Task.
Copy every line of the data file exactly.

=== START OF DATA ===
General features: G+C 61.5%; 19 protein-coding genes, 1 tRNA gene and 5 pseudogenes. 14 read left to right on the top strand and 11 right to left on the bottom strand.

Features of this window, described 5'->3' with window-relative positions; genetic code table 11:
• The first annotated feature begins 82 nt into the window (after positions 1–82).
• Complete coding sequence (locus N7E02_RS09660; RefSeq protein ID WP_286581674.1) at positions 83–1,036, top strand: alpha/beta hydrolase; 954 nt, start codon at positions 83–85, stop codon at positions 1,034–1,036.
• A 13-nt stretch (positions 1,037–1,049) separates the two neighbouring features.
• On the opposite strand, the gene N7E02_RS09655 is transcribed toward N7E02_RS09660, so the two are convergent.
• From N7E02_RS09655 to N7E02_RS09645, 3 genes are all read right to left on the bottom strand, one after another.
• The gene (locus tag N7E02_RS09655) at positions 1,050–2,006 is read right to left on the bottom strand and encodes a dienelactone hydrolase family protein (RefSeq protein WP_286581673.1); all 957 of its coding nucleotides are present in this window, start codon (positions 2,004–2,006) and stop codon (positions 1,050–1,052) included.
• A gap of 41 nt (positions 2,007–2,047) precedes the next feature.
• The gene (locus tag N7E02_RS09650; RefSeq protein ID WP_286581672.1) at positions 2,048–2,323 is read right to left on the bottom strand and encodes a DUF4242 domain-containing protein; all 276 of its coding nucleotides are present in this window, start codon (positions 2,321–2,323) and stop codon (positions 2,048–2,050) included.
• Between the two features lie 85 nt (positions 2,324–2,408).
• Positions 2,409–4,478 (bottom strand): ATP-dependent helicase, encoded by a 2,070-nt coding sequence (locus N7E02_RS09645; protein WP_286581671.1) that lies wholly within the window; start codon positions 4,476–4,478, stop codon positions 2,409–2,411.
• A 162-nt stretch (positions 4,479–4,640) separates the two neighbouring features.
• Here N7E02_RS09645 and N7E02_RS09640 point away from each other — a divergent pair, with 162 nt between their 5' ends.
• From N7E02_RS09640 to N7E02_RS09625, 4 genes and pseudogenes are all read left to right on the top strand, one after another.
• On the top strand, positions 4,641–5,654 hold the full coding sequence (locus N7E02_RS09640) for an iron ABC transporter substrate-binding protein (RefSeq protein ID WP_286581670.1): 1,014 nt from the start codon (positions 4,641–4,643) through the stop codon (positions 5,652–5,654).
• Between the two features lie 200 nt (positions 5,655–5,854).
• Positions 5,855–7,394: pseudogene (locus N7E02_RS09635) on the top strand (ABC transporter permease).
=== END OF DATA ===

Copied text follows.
General features: G+C 61.5%; 19 protein-coding genes, 1 tRNA gene and 5 pseudogenes. 14 read left to right on the top strand and 11 right to left on the bottom strand.

Features of this window, described 5'->3' with window-relative positions; genetic code table 11:
• The first annotated feature begins 82 nt into the window (after positions 1–82).
• Complete coding sequence (locus N7E02_RS09660; RefSeq protein ID WP_286581674.1) at positions 83–1,036, top strand: alpha/beta hydrolase; 954 nt, start codon at positions 83–85, stop codon at positions 1,034–1,036.
• A 13-nt stretch (positions 1,037–1,049) separates the two neighbouring features.
• On the opposite strand, the gene N7E02_RS09655 is transcribed toward N7E02_RS09660, so the two are convergent.
• From N7E02_RS09655 to N7E02_RS09645, 3 genes are all read right to left on the bottom strand, one after another.
• The gene (locus tag N7E02_RS09655) at positions 1,050–2,006 is read right to left on the bottom strand and encodes a dienelactone hydrolase family protein (RefSeq protein WP_286581673.1); all 957 of its coding nucleotides are present in this window, start codon (positions 2,004–2,006) and stop codon (positions 1,050–1,052) included.
• A gap of 41 nt (positions 2,007–2,047) precedes the next feature.
• The gene (locus tag N7E02_RS09650; RefSeq protein ID WP_286581672.1) at positions 2,048–2,323 is read right to left on the bottom strand and encodes a DUF4242 domain-containing protein; all 276 of its coding nucleotides are present in this window, start codon (positions 2,321–2,323) and stop codon (positions 2,048–2,050) included.
• Between the two features lie 85 nt (positions 2,324–2,408).
• Positions 2,409–4,478 (bottom strand): ATP-dependent helicase, encoded by a 2,070-nt coding sequence (locus N7E02_RS09645; protein WP_286581671.1) that lies wholly within the window; start codon positions 4,476–4,478, stop codon positions 2,409–2,411.
• A 162-nt stretch (positions 4,479–4,640) separates the two neighbouring features.
• Here N7E02_RS09645 and N7E02_RS09640 point away from each other — a divergent pair, with 162 nt between their 5' ends.
• From N7E02_RS09640 to N7E02_RS09625, 4 genes and pseudogenes are all read left to right on the top strand, one after another.
• On the top strand, positions 4,641–5,654 hold the full coding sequence (locus N7E02_RS09640) for an iron ABC transporter substrate-binding protein (RefSeq protein ID WP_286581670.1): 1,014 nt from the start codon (positions 4,641–4,643) through the stop codon (positions 5,652–5,654).
• Between the two features lie 200 nt (positions 5,655–5,854).
• Positions 5,855–7,394: pseudogene (locus N7E02_RS09635) on the top strand (ABC transporter permease).